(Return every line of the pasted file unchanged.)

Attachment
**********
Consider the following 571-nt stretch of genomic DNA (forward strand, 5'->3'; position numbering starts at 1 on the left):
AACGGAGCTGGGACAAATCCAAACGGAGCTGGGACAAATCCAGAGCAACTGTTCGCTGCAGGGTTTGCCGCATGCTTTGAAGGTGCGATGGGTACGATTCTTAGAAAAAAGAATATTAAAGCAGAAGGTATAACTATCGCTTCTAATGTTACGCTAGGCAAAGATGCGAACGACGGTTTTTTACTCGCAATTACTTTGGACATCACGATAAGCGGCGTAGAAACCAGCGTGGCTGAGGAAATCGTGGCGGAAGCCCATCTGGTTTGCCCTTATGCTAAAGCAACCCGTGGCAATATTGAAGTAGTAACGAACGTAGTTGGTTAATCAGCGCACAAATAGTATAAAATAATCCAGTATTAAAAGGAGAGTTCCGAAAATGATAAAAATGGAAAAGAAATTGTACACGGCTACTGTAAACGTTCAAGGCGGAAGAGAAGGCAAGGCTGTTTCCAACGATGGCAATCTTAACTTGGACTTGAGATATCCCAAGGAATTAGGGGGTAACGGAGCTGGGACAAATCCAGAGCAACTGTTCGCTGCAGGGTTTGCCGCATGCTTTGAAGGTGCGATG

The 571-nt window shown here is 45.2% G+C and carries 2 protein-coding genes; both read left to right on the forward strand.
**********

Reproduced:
Consider the following 571-nt stretch of genomic DNA (forward strand, 5'->3'; position numbering starts at 1 on the left):
AACGGAGCTGGGACAAATCCAAACGGAGCTGGGACAAATCCAGAGCAACTGTTCGCTGCAGGGTTTGCCGCATGCTTTGAAGGTGCGATGGGTACGATTCTTAGAAAAAAGAATATTAAAGCAGAAGGTATAACTATCGCTTCTAATGTTACGCTAGGCAAAGATGCGAACGACGGTTTTTTACTCGCAATTACTTTGGACATCACGATAAGCGGCGTAGAAACCAGCGTGGCTGAGGAAATCGTGGCGGAAGCCCATCTGGTTTGCCCTTATGCTAAAGCAACCCGTGGCAATATTGAAGTAGTAACGAACGTAGTTGGTTAATCAGCGCACAAATAGTATAAAATAATCCAGTATTAAAAGGAGAGTTCCGAAAATGATAAAAATGGAAAAGAAATTGTACACGGCTACTGTAAACGTTCAAGGCGGAAGAGAAGGCAAGGCTGTTTCCAACGATGGCAATCTTAACTTGGACTTGAGATATCCCAAGGAATTAGGGGGTAACGGAGCTGGGACAAATCCAGAGCAACTGTTCGCTGCAGGGTTTGCCGCATGCTTTGAAGGTGCGATG

The 571-nt window shown here is 45.2% G+C and carries 2 protein-coding genes; both read left to right on the forward strand.